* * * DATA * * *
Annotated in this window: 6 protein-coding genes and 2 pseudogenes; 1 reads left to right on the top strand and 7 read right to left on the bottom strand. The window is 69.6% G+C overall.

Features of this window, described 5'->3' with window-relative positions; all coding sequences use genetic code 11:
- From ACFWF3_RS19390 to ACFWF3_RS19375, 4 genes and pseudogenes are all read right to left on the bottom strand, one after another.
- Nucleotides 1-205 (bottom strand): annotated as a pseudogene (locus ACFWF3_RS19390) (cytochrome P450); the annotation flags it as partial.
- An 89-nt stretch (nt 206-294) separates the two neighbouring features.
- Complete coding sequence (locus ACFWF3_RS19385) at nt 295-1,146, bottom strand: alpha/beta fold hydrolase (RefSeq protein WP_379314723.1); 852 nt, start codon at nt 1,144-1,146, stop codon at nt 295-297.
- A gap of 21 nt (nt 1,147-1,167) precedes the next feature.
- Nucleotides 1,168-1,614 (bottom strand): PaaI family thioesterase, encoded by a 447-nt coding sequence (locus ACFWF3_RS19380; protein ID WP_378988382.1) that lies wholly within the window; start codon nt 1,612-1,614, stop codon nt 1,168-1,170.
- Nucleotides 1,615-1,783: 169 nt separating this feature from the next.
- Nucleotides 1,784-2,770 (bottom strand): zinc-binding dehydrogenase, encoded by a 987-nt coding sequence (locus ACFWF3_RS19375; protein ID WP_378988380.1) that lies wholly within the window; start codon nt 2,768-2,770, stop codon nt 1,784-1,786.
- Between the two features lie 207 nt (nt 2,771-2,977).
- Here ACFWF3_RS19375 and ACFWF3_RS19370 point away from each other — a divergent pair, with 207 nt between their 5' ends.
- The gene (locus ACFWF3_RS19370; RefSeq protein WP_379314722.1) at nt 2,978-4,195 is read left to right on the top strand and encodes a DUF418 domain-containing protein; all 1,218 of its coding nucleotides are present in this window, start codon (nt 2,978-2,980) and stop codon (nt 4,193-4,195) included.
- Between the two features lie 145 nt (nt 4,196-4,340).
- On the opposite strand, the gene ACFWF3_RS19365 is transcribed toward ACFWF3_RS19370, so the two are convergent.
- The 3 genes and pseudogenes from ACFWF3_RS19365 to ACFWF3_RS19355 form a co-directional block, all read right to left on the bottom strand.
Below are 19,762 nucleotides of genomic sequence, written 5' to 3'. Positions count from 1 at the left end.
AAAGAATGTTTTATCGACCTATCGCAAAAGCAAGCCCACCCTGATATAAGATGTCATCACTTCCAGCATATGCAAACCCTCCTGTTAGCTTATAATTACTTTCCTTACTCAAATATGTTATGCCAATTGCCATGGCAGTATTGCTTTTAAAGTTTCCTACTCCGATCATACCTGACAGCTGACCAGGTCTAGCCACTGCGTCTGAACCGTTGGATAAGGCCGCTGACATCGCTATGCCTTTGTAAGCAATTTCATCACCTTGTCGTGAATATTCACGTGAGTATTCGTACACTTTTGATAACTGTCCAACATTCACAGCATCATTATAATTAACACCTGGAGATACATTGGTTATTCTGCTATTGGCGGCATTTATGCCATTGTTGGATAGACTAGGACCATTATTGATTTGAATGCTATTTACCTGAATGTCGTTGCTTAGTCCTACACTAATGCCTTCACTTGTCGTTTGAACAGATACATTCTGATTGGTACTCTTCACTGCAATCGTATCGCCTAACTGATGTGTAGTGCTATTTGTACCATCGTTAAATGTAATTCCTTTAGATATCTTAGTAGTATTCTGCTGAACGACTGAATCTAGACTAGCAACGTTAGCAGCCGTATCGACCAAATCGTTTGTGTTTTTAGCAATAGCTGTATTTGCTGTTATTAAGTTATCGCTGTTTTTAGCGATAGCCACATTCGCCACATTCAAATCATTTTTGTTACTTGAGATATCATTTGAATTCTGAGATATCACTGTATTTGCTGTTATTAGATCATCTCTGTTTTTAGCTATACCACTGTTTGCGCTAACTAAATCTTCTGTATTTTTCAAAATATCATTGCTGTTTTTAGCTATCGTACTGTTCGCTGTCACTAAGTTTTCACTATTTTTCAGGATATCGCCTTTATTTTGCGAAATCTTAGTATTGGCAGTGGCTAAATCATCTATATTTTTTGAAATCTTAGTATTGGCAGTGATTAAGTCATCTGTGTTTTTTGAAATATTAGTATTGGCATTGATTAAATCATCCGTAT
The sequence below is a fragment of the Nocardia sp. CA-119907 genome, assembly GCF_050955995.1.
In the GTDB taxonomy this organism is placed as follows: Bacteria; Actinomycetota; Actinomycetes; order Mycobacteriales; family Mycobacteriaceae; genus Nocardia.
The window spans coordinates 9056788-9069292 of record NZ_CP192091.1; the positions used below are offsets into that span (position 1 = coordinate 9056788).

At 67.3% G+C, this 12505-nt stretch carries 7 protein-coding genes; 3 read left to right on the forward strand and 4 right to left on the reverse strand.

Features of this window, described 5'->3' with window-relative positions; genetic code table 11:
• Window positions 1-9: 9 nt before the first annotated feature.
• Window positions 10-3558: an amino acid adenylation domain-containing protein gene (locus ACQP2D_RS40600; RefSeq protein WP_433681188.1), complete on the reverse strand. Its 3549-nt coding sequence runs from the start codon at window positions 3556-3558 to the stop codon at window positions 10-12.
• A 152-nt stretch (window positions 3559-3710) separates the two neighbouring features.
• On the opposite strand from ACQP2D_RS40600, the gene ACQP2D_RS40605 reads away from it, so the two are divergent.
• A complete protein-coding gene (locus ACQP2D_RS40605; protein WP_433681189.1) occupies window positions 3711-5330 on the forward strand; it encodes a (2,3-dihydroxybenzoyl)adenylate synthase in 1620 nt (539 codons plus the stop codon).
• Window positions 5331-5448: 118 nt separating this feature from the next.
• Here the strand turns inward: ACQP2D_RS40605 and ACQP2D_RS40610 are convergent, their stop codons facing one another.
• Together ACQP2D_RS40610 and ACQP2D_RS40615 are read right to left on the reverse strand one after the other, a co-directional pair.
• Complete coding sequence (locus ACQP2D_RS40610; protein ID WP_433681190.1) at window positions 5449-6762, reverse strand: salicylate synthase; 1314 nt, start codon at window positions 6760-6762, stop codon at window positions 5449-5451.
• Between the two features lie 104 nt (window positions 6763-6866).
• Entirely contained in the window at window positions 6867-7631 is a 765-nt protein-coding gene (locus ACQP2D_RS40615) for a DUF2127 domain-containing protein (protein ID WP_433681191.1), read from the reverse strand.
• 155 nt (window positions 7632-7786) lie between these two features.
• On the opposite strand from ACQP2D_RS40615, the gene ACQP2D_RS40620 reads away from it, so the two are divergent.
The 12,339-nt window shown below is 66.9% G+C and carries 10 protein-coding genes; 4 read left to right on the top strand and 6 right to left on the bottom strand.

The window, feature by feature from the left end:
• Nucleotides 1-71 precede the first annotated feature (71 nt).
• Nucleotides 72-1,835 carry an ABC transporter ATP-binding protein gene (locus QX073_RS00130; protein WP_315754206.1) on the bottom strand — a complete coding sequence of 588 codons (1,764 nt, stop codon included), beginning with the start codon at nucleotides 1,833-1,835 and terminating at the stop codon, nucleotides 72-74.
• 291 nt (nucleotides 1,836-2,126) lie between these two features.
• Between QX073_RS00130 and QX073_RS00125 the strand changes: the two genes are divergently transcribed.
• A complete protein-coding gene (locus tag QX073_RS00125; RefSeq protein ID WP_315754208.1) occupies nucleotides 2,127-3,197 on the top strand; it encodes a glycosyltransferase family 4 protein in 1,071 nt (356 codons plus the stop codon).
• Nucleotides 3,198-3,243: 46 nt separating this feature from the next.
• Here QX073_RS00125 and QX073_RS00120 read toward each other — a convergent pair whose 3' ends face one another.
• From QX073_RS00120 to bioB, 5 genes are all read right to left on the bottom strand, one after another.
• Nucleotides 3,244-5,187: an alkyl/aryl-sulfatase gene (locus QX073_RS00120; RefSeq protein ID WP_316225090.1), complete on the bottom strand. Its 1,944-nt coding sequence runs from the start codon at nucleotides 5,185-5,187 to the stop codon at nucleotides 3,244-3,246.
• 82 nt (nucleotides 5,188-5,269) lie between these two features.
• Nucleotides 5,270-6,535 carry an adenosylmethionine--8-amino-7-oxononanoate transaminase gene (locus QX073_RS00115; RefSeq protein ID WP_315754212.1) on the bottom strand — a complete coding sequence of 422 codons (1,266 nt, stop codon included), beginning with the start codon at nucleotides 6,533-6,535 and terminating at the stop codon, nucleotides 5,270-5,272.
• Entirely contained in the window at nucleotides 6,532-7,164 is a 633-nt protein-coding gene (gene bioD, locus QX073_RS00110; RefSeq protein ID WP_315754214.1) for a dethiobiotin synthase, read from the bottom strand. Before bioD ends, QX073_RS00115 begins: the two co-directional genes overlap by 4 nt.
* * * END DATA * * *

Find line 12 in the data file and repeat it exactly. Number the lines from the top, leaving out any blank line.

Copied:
- Here ACFWF3_RS19375 and ACFWF3_RS19370 point away from each other — a divergent pair, with 207 nt between their 5' ends.